It's been two or three weeks since The Apprentice finished and I'm not afraid to admit, I'm becoming a little twitchy. People who know me know I don't watch a lot of television, but my one little ray of addictive hope comes in the form of a suit-wearing circus orchestrated by a bearded old geezer. And now? Now it's over. And yes, it most certainly will return next year, but, if you're like me, you'll be suffering from withdrawal. But fear not, in the meantime here is a quick guide to how you can appease your unhealthy need for a bunch of sharply-dressed clowns performing a merry dance for a non-too impressed ringmaster.
- Gather with your friends and acquire someone to follow you around with a camera.
- Split into two groups. Each group should consist of one overly aggressive person, one clever person, and the rest should be idiots with no common sense and inflated egos.
- Give yourself tasks such as buying oranges, touching your toes, making tea, walking ten metres and even urinating in a public toilet. Such tasks would appear easy at first until someone points out to camera that even Stephen Hawking - the world's smartest man - would find said tasks challenging.
- Fail tasks miserably, blaming the Project Manager for having a lack of strategy.
- Gather in a fake boardroom sitting opposite a bloke with a beard and his two mates - the local pub will be fine - and proceed to squabble like school children. After a while he will send one of you home. That person should then do a piece to camera announcing that it was a stupid game, full of stupid people with stupid faces and they didn't want to play anyway.
- Continue this for a couple of months until there is only one person left. That person should appear victorious before disappearing forever, never to be heard of again.
Great fun for all the family. It doesn't have to end there. Just the other day whilst driving with my girlfriend we were sat at a junction unable to agree on which direction to take. I said left, she said right. I offered an argument behind my opinion whilst she countered with hers. In the end, she pushed a little more and, even though I was convinced she was wrong and we'd end up in totally the wrong place miles from home, I agreed to go with her decision. "I just want to clarify that you are accepting complete responsibility for this decision and any implications it may have," I said clearly. She responded defiantly. After an hour or two of driving, we were in the wrong place miles from home. But, at least there was no confusion as to who was to blame. A little trick I picked up from those monkeys on The Apprentice. Had there been a boardroom, she would've been torn to shreds. If only there had been a bearded old East-Ender to impress.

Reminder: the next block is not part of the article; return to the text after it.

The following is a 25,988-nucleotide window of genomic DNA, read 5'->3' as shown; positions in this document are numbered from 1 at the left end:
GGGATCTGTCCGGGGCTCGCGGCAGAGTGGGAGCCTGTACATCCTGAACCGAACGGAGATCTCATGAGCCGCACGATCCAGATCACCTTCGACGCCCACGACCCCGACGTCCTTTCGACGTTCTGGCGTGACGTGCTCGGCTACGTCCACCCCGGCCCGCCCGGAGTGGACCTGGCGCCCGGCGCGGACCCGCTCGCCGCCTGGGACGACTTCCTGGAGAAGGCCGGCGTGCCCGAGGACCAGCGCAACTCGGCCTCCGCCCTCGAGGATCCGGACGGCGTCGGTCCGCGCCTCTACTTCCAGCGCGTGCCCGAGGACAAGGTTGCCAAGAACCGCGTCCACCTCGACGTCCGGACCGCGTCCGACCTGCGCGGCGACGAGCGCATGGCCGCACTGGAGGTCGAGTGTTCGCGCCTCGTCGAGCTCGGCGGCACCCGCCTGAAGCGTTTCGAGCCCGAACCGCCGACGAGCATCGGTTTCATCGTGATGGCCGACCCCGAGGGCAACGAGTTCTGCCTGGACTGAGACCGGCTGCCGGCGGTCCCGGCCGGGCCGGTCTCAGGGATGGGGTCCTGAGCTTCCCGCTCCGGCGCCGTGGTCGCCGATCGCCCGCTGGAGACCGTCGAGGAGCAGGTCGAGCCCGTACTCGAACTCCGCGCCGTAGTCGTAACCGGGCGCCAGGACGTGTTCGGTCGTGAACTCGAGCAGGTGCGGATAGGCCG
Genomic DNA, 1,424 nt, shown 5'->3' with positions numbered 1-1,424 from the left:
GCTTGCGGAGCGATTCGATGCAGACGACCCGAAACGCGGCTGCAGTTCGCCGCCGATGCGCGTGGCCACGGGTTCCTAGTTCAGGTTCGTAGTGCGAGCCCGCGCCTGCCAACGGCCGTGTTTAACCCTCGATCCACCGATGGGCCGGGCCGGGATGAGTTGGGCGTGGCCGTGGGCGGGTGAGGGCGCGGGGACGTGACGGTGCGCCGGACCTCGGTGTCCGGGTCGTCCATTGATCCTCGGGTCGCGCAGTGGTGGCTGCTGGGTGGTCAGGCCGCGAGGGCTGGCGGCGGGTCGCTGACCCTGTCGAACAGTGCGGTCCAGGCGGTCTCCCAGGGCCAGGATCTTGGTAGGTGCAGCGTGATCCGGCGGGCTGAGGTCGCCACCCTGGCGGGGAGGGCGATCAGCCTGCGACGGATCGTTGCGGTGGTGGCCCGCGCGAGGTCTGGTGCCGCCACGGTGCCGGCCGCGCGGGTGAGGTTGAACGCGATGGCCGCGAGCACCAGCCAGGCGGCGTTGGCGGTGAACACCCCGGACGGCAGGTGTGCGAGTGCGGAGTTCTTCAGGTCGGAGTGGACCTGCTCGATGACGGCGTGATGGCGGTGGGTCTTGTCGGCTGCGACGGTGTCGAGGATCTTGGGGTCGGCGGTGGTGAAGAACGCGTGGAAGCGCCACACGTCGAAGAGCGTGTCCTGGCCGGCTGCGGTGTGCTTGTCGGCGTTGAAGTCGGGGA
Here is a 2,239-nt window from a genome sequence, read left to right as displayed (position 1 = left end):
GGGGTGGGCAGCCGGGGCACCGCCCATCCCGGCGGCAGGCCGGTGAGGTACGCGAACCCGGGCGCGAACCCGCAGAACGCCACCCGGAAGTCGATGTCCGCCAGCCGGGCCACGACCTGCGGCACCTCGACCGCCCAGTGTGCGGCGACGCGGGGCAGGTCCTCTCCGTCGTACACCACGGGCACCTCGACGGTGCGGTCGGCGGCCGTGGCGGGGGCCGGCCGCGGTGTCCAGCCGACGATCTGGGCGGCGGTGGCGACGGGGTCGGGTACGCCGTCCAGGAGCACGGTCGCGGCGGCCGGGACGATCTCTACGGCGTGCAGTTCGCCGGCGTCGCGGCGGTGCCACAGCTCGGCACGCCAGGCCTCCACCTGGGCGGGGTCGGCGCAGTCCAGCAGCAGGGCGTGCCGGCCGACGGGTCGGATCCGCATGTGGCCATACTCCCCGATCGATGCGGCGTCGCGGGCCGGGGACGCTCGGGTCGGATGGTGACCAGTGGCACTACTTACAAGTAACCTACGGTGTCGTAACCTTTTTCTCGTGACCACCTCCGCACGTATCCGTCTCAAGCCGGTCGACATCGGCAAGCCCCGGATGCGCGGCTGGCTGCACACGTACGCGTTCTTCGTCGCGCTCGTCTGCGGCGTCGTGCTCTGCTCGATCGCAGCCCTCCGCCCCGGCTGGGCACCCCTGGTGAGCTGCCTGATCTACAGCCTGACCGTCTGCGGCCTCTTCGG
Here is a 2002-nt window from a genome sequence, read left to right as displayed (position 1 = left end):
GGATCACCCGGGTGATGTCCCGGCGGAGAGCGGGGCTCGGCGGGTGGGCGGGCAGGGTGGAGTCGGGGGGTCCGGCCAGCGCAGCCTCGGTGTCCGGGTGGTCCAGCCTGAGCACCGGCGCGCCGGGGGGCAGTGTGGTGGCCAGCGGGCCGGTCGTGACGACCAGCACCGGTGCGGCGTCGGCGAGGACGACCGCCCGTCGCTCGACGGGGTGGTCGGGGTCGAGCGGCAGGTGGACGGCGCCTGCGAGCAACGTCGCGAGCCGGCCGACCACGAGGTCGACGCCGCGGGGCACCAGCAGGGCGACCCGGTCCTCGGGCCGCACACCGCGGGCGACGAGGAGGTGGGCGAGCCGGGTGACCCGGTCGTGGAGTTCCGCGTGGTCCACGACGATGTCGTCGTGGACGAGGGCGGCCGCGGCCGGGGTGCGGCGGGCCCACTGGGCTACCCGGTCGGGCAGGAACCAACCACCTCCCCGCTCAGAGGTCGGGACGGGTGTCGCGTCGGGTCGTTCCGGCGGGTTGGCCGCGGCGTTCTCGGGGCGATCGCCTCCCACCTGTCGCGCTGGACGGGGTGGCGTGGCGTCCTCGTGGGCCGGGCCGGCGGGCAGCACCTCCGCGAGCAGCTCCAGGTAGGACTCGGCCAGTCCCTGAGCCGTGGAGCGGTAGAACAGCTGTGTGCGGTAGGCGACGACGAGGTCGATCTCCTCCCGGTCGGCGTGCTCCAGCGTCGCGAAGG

Could I really be on The Apprentice? Yes and no really. There's no doubt any normal person who can put on their own socks in the morning should be able to breeze the main process. My biggest challenge is the whole 'greeting Alan Sugar like a headmaster' scenario. "G-o-o-d m-o-r-n-i-n-g L-o-r-d S-u-g-a-r". If Sugar didn't mind my whole 'fuck you I'm not a child and I couldn't give a pigs arse about that title you share with someone called Darth' persona, I'd make my way into the final where I would definitely be found out. The main problem being that those demonic final interviewers would have a field day with my CV.
"It says here you've always worked in hospitality. Restaurants, pubs. Even Internet Cafes".
"That's correct," I say.
"And you've worked 17 jobs in three years?"
"Like to bounce around do you?" He would sneer at me.
"Hey fuck you man! I'm an artist!!"
With that I would rise to my feet, throw the papers in his face and flip him the middle finger. He would be left aghast (and slightly in awe) as I marched defiantly out of the office. Some would see my approach as unprofessional. Others would find it slightly misplaced. I'd like to think of it as refreshing. But ultimately, that would end my claim to winning the show. Which would be fine. I don't want to be a businessman anyway. I don't want to wear a suit and have short hair. And besides, I'm not entirely convinced they'd go with my business plan of selling good quality crack on street corners. I'm saving that one for Dragon's Den .